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All the Perl that's Practical to Extract and Report

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  • Alice the programmer creates a system that implements the spec handed to her by her boss. Because she didn't understand one of the lines of the spec, her software deletes cancelled products rather than marking them as "discontinued."

    This is, to me, at least partially Alice's fault. If the spec is even the least bit unclear then the programmer has a duty to seek clarification. A good way of doing this is for the programmers to take the customer's spec and write their own more detailed version, and get that approved before starting work. Many ambiguities are caught by this.

    Bob the manager has a responsibility to ensure that programmers understand his specs. Bob has to make sure that QA has drawn up an acceptable test plan and fully implemented it.

    Managers have to take certain things on trust. If the QA guys show him what looks like a good test plan, claim to have implemented it - but are actually lazy or incompetent or just misinterpreted the spec - then you can't put all the blame on the manager. It is unrealistic to expect the same level of technical competence from a manager as from his underlings. In fact, the best managers I've had were technically INcompetent, but had sufficient people-skills to let techs get on with their jobs while still being able to tell when they were trying to pull a fast one.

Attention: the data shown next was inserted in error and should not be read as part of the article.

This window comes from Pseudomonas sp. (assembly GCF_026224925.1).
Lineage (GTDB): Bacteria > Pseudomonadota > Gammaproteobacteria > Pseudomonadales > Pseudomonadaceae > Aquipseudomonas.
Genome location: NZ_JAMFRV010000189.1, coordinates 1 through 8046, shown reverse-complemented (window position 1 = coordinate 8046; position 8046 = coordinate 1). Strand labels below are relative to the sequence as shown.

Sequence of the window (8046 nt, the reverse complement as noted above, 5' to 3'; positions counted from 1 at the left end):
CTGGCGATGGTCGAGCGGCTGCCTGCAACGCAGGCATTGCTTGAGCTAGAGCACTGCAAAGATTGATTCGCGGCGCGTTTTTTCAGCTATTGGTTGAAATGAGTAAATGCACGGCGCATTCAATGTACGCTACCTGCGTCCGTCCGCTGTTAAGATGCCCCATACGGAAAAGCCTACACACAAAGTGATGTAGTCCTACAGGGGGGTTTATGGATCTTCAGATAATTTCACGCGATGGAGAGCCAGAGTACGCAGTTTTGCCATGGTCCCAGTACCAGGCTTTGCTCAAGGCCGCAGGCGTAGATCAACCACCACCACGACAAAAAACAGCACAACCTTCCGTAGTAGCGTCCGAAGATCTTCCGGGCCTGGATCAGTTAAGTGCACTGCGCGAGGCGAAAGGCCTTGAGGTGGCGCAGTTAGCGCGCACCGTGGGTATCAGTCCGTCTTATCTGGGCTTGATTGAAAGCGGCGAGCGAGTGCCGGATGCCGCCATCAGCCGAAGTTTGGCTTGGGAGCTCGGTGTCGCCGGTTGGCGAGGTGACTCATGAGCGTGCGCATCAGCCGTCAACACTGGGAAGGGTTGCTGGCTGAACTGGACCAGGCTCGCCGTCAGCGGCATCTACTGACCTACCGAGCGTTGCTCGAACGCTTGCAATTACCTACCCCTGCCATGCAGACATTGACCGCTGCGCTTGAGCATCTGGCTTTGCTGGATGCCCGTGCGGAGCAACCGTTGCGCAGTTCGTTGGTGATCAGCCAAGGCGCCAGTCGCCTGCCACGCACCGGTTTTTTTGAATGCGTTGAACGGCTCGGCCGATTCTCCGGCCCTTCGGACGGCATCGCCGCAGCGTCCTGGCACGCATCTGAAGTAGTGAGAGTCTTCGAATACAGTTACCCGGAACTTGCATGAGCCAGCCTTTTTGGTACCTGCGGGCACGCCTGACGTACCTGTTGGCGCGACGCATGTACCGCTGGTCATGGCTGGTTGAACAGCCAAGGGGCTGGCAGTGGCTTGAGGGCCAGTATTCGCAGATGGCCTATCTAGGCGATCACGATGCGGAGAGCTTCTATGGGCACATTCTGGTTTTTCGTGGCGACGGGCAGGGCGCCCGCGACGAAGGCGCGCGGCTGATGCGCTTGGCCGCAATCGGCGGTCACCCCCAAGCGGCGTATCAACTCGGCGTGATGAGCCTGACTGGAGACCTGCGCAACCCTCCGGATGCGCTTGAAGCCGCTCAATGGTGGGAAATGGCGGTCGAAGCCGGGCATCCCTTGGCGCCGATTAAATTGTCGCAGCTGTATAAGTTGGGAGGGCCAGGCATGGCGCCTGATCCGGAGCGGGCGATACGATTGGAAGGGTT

It's *really* hard to write anything which is not ambiguous in some way. The onus is on both the reader *and* the writer to ensure that both are reading it the same way.

    • Again, while it may not be the manager's fault, it's certainly the manager's responsibility. If issues like this happen once or twice, no big deal. If they happen repeatedly, the manager has to deal with this. Any manager who just points to others whose work he or she has control of doesn't understand the term "manager." When I first started managing, about 15 years ago, I almost got fired for this. After a while, I realized that I had to assume that responsibility lest their be no accountability. O